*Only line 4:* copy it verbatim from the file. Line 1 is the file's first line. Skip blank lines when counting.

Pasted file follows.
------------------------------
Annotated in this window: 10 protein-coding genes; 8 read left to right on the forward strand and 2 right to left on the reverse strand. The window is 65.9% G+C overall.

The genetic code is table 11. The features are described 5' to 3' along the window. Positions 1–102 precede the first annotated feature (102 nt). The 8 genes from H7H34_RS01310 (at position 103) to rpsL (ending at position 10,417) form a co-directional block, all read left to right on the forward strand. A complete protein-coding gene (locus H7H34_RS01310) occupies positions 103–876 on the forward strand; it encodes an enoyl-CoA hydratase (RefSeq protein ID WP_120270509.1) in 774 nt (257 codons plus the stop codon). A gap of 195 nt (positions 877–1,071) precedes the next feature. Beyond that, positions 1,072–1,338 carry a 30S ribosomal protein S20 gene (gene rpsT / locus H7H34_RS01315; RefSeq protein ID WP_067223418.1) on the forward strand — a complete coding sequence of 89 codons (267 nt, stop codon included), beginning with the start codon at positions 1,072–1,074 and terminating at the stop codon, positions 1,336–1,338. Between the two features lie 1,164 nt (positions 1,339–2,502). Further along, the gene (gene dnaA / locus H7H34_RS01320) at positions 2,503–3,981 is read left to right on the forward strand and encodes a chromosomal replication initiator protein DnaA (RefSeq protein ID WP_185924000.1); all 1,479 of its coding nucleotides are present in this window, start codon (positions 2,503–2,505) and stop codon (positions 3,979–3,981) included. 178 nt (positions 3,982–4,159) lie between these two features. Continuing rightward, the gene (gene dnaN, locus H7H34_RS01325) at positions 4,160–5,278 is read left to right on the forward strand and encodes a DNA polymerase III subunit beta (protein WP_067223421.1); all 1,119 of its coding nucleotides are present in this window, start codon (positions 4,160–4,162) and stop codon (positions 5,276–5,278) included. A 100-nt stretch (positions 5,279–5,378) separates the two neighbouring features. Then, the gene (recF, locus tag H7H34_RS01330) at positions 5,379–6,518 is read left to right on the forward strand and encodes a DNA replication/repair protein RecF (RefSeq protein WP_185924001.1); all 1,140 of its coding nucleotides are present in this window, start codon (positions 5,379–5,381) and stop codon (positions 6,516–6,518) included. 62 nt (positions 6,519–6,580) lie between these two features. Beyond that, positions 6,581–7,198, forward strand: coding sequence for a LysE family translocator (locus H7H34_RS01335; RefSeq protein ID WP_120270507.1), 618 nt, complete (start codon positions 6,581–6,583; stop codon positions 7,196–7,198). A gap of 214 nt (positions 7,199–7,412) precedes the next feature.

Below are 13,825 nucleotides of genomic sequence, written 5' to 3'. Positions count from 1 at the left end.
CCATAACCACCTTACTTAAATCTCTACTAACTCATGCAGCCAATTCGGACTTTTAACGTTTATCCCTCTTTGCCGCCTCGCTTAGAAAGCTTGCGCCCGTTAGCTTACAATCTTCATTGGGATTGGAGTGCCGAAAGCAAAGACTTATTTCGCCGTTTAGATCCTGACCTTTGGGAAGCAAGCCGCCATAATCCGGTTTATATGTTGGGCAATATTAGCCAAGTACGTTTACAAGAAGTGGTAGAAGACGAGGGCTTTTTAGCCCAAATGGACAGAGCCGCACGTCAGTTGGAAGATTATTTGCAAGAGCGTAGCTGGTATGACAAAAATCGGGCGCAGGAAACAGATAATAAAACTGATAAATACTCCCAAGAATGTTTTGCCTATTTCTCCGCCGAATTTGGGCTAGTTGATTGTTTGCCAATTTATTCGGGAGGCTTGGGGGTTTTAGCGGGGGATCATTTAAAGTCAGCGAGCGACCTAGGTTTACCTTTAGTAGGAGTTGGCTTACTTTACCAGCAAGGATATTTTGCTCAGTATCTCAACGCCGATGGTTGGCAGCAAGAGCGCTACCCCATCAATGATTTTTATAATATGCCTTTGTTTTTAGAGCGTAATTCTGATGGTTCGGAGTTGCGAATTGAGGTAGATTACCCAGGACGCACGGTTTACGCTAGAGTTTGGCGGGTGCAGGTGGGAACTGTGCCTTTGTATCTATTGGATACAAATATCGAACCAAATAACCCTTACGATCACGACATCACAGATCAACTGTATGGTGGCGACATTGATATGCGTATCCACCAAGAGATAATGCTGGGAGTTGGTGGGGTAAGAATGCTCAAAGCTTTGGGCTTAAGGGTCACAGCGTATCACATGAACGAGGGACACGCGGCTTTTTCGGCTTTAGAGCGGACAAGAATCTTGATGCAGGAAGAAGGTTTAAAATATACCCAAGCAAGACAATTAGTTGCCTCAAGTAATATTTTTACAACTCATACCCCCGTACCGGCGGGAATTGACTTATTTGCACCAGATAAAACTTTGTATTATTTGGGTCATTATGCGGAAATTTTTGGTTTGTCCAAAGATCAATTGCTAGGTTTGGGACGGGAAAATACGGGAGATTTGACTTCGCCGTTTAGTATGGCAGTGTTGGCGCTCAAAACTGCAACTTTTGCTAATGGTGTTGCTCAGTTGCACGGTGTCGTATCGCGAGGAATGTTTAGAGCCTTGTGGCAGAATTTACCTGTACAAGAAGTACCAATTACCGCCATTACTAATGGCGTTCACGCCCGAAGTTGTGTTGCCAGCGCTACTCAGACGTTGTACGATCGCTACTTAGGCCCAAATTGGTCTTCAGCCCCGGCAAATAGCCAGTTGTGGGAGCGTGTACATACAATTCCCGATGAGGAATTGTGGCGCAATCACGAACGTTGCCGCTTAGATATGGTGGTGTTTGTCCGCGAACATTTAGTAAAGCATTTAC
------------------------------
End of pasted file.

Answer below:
CCATAACCACCTTACTTAAATCTCTACTAACTCATGCAGCCAATTCGGACTTTTAACGTTTATCCCTCTTTGCCGCCTCGCTTAGAAAGCTTGCGCCCGTTAGCTTACAATCTTCATTGGGATTGGAGTGCCGAAAGCAAAGACTTATTTCGCCGTTTAGATCCTGACCTTTGGGAAGCAAGCCGCCATAATCCGGTTTATATGTTGGGCAATATTAGCCAAGTACGTTTACAAGAAGTGGTAGAAGACGAGGGCTTTTTAGCCCAAATGGACAGAGCCGCACGTCAGTTGGAAGATTATTTGCAAGAGCGTAGCTGGTATGACAAAAATCGGGCGCAGGAAACAGATAATAAAACTGATAAATACTCCCAAGAATGTTTTGCCTATTTCTCCGCCGAATTTGGGCTAGTTGATTGTTTGCCAATTTATTCGGGAGGCTTGGGGGTTTTAGCGGGGGATCATTTAAAGTCAGCGAGCGACCTAGGTTTACCTTTAGTAGGAGTTGGCTTACTTTACCAGCAAGGATATTTTGCTCAGTATCTCAACGCCGATGGTTGGCAGCAAGAGCGCTACCCCATCAATGATTTTTATAATATGCCTTTGTTTTTAGAGCGTAATTCTGATGGTTCGGAGTTGCGAATTGAGGTAGATTACCCAGGACGCACGGTTTACGCTAGAGTTTGGCGGGTGCAGGTGGGAACTGTGCCTTTGTATCTATTGGATACAAATATCGAACCAAATAACCCTTACGATCACGACATCACAGATCAACTGTATGGTGGCGACATTGATATGCGTATCCACCAAGAGATAATGCTGGGAGTTGGTGGGGTAAGAATGCTCAAAGCTTTGGGCTTAAGGGTCACAGCGTATCACATGAACGAGGGACACGCGGCTTTTTCGGCTTTAGAGCGGACAAGAATCTTGATGCAGGAAGAAGGTTTAAAATATACCCAAGCAAGACAATTAGTTGCCTCAAGTAATATTTTTACAACTCATACCCCCGTACCGGCGGGAATTGACTTATTTGCACCAGATAAAACTTTGTATTATTTGGGTCATTATGCGGAAATTTTTGGTTTGTCCAAAGATCAATTGCTAGGTTTGGGACGGGAAAATACGGGAGATTTGACTTCGCCGTTTAGTATGGCAGTGTTGGCGCTCAAAACTGCAACTTTTGCTAATGGTGTTGCTCAGTTGCACGGTGTCGTATCGCGAGGAATGTTTAGAGCCTTGTGGCAGAATTTACCTGTACAAGAAGTACCAATTACCGCCATTACTAATGGCGTTCACGCCCGAAGTTGTGTTGCCAGCGCTACTCAGACGTTGTACGATCGCTACTTAGGCCCAAATTGGTCTTCAGCCCCGGCAAATAGCCAGTTGTGGGAGCGTGTACATACAATTCCCGATGAGGAATTGTGGCGCAATCACGAACGTTGCCGCTTAGATATGGTGGTGTTTGTCCGCGAACATTTAGTAAAGCATTTAC